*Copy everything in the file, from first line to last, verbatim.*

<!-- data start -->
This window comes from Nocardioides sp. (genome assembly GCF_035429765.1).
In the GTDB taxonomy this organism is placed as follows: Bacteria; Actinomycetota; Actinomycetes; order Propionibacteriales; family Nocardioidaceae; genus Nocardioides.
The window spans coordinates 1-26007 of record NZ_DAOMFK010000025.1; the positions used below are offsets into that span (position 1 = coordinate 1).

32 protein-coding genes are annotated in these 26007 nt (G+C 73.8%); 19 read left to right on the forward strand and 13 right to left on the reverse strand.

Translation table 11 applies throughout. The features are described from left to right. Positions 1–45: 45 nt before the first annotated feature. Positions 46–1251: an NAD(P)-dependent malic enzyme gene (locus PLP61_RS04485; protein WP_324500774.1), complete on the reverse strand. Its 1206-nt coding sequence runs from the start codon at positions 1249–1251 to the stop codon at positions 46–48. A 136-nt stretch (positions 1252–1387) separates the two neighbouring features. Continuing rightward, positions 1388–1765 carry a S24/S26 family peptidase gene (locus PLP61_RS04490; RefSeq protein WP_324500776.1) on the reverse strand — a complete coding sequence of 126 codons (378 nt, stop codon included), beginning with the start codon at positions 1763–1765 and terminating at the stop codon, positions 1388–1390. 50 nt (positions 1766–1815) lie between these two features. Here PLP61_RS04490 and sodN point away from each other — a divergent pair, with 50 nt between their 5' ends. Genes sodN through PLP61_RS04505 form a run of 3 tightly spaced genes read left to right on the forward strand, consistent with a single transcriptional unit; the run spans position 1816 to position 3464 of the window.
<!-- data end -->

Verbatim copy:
This window comes from Nocardioides sp. (genome assembly GCF_035429765.1).
In the GTDB taxonomy this organism is placed as follows: Bacteria; Actinomycetota; Actinomycetes; order Propionibacteriales; family Nocardioidaceae; genus Nocardioides.
The window spans coordinates 1-26007 of record NZ_DAOMFK010000025.1; the positions used below are offsets into that span (position 1 = coordinate 1).

32 protein-coding genes are annotated in these 26007 nt (G+C 73.8%); 19 read left to right on the forward strand and 13 right to left on the reverse strand.

Translation table 11 applies throughout. The features are described from left to right. Positions 1–45: 45 nt before the first annotated feature. Positions 46–1251: an NAD(P)-dependent malic enzyme gene (locus PLP61_RS04485; protein WP_324500774.1), complete on the reverse strand. Its 1206-nt coding sequence runs from the start codon at positions 1249–1251 to the stop codon at positions 46–48. A 136-nt stretch (positions 1252–1387) separates the two neighbouring features. Continuing rightward, positions 1388–1765 carry a S24/S26 family peptidase gene (locus PLP61_RS04490; RefSeq protein WP_324500776.1) on the reverse strand — a complete coding sequence of 126 codons (378 nt, stop codon included), beginning with the start codon at positions 1763–1765 and terminating at the stop codon, positions 1388–1390. 50 nt (positions 1766–1815) lie between these two features. Here PLP61_RS04490 and sodN point away from each other — a divergent pair, with 50 nt between their 5' ends. Genes sodN through PLP61_RS04505 form a run of 3 tightly spaced genes read left to right on the forward strand, consistent with a single transcriptional unit; the run spans position 1816 to position 3464 of the window.